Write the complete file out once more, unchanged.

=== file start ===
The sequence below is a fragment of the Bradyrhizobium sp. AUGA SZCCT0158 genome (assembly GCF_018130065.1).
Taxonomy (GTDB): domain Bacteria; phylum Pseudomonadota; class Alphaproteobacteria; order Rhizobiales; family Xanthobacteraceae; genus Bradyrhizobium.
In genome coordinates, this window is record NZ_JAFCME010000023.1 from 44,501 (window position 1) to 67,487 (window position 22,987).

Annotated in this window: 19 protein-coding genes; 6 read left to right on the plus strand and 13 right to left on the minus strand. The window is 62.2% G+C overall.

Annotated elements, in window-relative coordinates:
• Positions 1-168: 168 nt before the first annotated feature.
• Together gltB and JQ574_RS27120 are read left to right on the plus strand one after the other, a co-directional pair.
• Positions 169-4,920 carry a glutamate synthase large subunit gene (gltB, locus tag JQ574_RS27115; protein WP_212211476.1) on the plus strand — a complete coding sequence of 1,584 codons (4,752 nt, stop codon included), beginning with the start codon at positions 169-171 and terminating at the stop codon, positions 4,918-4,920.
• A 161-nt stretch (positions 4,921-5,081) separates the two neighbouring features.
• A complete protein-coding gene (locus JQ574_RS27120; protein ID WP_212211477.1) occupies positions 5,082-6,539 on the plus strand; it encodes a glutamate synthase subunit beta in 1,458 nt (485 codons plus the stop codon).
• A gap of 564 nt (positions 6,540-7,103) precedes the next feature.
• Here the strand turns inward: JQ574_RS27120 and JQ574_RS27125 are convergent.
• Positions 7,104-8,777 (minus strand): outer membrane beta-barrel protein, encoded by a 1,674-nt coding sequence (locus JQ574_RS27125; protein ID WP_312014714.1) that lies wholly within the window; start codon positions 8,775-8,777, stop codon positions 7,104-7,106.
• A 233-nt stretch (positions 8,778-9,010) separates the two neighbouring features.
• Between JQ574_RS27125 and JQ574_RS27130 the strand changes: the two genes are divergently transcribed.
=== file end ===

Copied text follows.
The sequence below is a fragment of the Bradyrhizobium sp. AUGA SZCCT0158 genome (assembly GCF_018130065.1).
Taxonomy (GTDB): domain Bacteria; phylum Pseudomonadota; class Alphaproteobacteria; order Rhizobiales; family Xanthobacteraceae; genus Bradyrhizobium.
In genome coordinates, this window is record NZ_JAFCME010000023.1 from 44,501 (window position 1) to 67,487 (window position 22,987).

Annotated in this window: 19 protein-coding genes; 6 read left to right on the plus strand and 13 right to left on the minus strand. The window is 62.2% G+C overall.

Annotated elements, in window-relative coordinates:
• Positions 1-168: 168 nt before the first annotated feature.
• Together gltB and JQ574_RS27120 are read left to right on the plus strand one after the other, a co-directional pair.
• Positions 169-4,920 carry a glutamate synthase large subunit gene (gltB, locus tag JQ574_RS27115; protein WP_212211476.1) on the plus strand — a complete coding sequence of 1,584 codons (4,752 nt, stop codon included), beginning with the start codon at positions 169-171 and terminating at the stop codon, positions 4,918-4,920.
• A 161-nt stretch (positions 4,921-5,081) separates the two neighbouring features.
• A complete protein-coding gene (locus JQ574_RS27120; protein ID WP_212211477.1) occupies positions 5,082-6,539 on the plus strand; it encodes a glutamate synthase subunit beta in 1,458 nt (485 codons plus the stop codon).
• A gap of 564 nt (positions 6,540-7,103) precedes the next feature.
• Here the strand turns inward: JQ574_RS27120 and JQ574_RS27125 are convergent.
• Positions 7,104-8,777 (minus strand): outer membrane beta-barrel protein, encoded by a 1,674-nt coding sequence (locus JQ574_RS27125; protein ID WP_312014714.1) that lies wholly within the window; start codon positions 8,775-8,777, stop codon positions 7,104-7,106.
• A 233-nt stretch (positions 8,778-9,010) separates the two neighbouring features.
• Between JQ574_RS27125 and JQ574_RS27130 the strand changes: the two genes are divergently transcribed.